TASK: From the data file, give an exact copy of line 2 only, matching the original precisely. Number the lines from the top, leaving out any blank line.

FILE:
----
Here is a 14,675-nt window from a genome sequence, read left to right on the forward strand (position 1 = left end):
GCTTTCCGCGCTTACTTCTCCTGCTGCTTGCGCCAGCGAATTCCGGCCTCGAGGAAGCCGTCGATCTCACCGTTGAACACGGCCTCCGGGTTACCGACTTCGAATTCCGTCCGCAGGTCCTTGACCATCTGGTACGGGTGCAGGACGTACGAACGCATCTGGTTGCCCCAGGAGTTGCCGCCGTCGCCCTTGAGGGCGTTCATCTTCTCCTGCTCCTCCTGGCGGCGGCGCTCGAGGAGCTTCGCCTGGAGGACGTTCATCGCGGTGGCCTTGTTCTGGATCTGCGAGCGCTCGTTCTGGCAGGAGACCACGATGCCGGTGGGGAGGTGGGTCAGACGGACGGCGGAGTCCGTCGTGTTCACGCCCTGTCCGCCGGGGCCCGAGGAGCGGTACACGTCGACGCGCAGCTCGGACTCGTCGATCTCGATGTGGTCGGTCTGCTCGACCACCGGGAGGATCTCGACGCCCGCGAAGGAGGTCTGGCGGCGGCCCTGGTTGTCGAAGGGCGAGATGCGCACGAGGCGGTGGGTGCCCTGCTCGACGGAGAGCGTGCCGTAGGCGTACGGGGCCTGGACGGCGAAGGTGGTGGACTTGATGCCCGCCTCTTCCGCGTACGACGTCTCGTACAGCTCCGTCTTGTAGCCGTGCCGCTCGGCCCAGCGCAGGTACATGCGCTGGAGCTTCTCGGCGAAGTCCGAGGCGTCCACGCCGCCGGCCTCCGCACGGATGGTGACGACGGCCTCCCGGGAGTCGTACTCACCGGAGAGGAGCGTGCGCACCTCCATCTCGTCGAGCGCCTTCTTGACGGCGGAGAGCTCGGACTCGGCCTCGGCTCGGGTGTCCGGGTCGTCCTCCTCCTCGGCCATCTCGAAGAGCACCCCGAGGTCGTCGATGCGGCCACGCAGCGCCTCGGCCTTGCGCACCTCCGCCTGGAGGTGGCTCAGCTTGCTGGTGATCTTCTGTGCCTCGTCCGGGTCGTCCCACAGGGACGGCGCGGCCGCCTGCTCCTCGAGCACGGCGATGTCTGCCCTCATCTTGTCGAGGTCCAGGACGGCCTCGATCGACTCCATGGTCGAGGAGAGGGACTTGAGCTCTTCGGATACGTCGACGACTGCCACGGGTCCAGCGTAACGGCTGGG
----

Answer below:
GCTTTCCGCGCTTACTTCTCCTGCTGCTTGCGCCAGCGAATTCCGGCCTCGAGGAAGCCGTCGATCTCACCGTTGAACACGGCCTCCGGGTTACCGACTTCGAATTCCGTCCGCAGGTCCTTGACCATCTGGTACGGGTGCAGGACGTACGAACGCATCTGGTTGCCCCAGGAGTTGCCGCCGTCGCCCTTGAGGGCGTTCATCTTCTCCTGCTCCTCCTGGCGGCGGCGCTCGAGGAGCTTCGCCTGGAGGACGTTCATCGCGGTGGCCTTGTTCTGGATCTGCGAGCGCTCGTTCTGGCAGGAGACCACGATGCCGGTGGGGAGGTGGGTCAGACGGACGGCGGAGTCCGTCGTGTTCACGCCCTGTCCGCCGGGGCCCGAGGAGCGGTACACGTCGACGCGCAGCTCGGACTCGTCGATCTCGATGTGGTCGGTCTGCTCGACCACCGGGAGGATCTCGACGCCCGCGAAGGAGGTCTGGCGGCGGCCCTGGTTGTCGAAGGGCGAGATGCGCACGAGGCGGTGGGTGCCCTGCTCGACGGAGAGCGTGCCGTAGGCGTACGGGGCCTGGACGGCGAAGGTGGTGGACTTGATGCCCGCCTCTTCCGCGTACGACGTCTCGTACAGCTCCGTCTTGTAGCCGTGCCGCTCGGCCCAGCGCAGGTACATGCGCTGGAGCTTCTCGGCGAAGTCCGAGGCGTCCACGCCGCCGGCCTCCGCACGGATGGTGACGACGGCCTCCCGGGAGTCGTACTCACCGGAGAGGAGCGTGCGCACCTCCATCTCGTCGAGCGCCTTCTTGACGGCGGAGAGCTCGGACTCGGCCTCGGCTCGGGTGTCCGGGTCGTCCTCCTCCTCGGCCATCTCGAAGAGCACCCCGAGGTCGTCGATGCGGCCACGCAGCGCCTCGGCCTTGCGCACCTCCGCCTGGAGGTGGCTCAGCTTGCTGGTGATCTTCTGTGCCTCGTCCGGGTCGTCCCACAGGGACGGCGCGGCCGCCTGCTCCTCGAGCACGGCGATGTCTGCCCTCATCTTGTCGAGGTCCAGGACGGCCTCGATCGACTCCATGGTCGAGGAGAGGGACTTGAGCTCTTCGGATACGTCGACGACTGCCACGGGTCCAGCGTAACGGCTGGG